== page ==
Elbphilharmonie Easter festival: »Silk Road«

Over Easter 2020, the exotic scents of the Silk Road waft through the Elbphilharmonie too. Ten concerts and a variety of workshops present music from the countries along the traditional trade route, and bring many masters of regional music styles to Hamburg in the process. The programme is as diverse as the Silk Road itself: from Marco Polo's Venice and Ottoman, Persian and Mongolian music to a spectacular Beijing opera, based, of all things, on Wagner's »Ring of the Nibelung«.

Text: Anastasia Päßler, last updated: 28 Oct 2019

Mogao-Grotten

Tan Dun

The festival opens with a real highlight: Oscar prizewinner Tan Dun puts on his colossal oratorio »Buddha Passion« at the Elbphilharmonie, which was inspired by cave paintings along the Silk Road that are thousands of years old.

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Following the Footsteps of Marco Polo

The Greek group En Chordais, accompanied by the wonderful Maria Farantouri and the Ensemble Constantinople, brings his accounts of his travels to life in Mediterranean, Middle Eastern and Far Eastern music.

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Mamer

With Dombyra and Bass Guitar

The young virtuoso Mamer belongs to the Kazakh minority in the Chinese province of Xinjiang. The meditative sound of his long-necked lute reflects the solitary expanses of the grassland and the way man is united with the forces of nature.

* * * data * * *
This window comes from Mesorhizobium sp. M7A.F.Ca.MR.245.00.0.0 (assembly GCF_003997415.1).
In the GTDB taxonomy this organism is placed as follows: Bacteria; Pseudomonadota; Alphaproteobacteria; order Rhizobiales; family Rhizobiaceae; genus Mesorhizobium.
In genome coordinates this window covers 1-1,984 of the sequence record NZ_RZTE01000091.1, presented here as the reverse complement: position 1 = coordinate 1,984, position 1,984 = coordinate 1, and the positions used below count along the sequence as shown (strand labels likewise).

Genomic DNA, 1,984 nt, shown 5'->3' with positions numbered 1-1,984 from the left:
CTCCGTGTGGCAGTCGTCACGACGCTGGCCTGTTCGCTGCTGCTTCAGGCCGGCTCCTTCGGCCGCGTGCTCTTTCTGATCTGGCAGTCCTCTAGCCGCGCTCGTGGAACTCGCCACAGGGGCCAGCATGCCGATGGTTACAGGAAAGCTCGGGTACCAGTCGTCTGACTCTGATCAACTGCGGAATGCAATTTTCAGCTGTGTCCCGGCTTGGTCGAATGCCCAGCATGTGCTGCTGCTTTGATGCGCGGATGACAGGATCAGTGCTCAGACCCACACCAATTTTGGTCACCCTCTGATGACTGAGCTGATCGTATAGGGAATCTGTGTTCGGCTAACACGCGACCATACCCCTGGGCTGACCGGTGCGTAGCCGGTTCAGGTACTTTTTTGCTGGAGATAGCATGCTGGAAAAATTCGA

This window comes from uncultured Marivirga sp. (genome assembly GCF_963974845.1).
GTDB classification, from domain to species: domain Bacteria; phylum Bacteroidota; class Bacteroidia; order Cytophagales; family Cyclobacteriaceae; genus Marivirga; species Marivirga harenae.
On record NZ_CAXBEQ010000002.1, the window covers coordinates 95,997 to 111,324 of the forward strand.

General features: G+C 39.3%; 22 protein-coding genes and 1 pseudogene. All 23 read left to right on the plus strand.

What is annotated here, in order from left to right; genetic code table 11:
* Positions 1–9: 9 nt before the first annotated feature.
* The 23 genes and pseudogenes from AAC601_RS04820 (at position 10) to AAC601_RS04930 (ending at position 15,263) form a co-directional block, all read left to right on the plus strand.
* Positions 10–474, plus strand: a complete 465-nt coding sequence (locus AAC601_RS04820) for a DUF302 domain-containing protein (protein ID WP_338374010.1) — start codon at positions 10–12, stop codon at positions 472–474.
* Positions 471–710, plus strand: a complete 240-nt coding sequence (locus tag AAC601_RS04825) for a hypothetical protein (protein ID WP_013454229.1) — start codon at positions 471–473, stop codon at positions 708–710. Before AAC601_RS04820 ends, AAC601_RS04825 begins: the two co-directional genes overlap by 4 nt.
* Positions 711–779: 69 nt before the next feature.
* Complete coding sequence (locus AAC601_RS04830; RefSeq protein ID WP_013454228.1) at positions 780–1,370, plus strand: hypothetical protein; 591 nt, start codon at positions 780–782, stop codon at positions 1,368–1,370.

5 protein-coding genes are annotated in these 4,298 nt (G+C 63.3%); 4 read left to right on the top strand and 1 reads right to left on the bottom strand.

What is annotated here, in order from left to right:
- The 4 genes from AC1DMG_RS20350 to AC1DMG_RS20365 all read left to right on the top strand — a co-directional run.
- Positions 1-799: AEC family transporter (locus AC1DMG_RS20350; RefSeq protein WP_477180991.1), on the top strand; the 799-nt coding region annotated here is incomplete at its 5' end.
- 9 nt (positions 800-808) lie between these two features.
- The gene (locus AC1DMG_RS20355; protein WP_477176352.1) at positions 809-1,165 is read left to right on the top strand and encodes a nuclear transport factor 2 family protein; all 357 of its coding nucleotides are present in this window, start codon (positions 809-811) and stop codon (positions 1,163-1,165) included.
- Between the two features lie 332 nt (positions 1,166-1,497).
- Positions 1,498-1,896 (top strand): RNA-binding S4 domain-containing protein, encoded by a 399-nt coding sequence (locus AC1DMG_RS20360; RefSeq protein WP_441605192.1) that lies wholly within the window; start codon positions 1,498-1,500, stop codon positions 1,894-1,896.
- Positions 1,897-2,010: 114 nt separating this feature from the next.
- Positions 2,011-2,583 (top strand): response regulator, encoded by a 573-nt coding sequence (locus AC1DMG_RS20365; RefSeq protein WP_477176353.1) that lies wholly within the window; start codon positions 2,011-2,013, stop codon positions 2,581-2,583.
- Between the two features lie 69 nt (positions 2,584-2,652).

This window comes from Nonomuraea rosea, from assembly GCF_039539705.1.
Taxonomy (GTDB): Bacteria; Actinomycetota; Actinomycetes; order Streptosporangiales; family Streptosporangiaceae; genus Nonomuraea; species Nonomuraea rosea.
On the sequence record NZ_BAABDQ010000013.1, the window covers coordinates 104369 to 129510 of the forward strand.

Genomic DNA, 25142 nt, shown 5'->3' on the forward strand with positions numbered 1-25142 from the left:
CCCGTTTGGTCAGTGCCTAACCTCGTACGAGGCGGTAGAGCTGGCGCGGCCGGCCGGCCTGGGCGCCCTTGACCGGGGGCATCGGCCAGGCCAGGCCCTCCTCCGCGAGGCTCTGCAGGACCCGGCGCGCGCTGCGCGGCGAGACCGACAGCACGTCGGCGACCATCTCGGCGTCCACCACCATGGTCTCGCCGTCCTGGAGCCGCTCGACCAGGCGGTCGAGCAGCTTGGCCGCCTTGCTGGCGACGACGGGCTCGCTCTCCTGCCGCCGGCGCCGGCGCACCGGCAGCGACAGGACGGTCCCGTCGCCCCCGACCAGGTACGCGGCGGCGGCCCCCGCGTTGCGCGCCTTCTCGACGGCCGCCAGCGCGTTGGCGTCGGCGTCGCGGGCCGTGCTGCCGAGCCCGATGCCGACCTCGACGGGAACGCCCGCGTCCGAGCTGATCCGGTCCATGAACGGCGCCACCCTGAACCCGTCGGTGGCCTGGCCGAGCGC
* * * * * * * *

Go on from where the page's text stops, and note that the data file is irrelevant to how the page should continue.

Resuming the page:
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Khusugtun

Mongolia

The horsehead fiddle and tingling overtone singing: the music of the Mongolian nomads is full of fascinating sounds. The group Egschiglen blends this traditional style with classical music, while the sextet Khusugtun from Ulan-Bator integrates it into cat

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Roza Amanova

Kyrgyzstan

The charismatic singer Roza Amanova and her trio transport the music of their native Kyrgyzstan into the present: shaman sounds, pastoral melodies and century-old epic songs.

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Dorothee Oberlinger

From Venice to China

All the colours of the Silk Road: recorder queen Dorothee Oberlinger and the Turkish-Greek ensemble Sarband combine Baroque music by Vivaldi with Balkan dances, Tartar, Anatolian and Chinese songs and desert sounds from the pop band Yello.

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Musiktheater in Peking

Valkyrie in Beijing

Wagner's mystical and elemental »Ring of the Nibelung« as an exotic Beijing opera? Sounds absurd, to be sure, but the result is spectacular when the China National Peking Opera Company and celebrated producer Anna Peschke blend Chinese with European cultu

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Ensemble Safar

Afghanistan

Afghanistan is one of the most interesting cultural areas along the Silk Road, notwithstanding all the political turmoil in the country. The six-part ensemble Safar devotes its concert to Sufi music and to pieces from the golden age of Afghan music.

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Alireza Ghorbani

Persia

The great Iranian singer Alireza Ghorbani and lute virtuoso Majid Derakhshani present love songs by Persian poets that range in mood from delicate intimacy to ecstasy.

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Gulzoda Khudoynazarova

Usbekistan & Turkmenistan

Uzbekistan and Turkmenistan are two of the countries on the Silk Road particularly rich in legend. The festival's closing concert presents the highly ornamented Uzbekian song cycle Shashmaqam as well as Sufi poetry and the songs of the Bakshi bards.

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At a Glance: All »Silk Road« Festival Events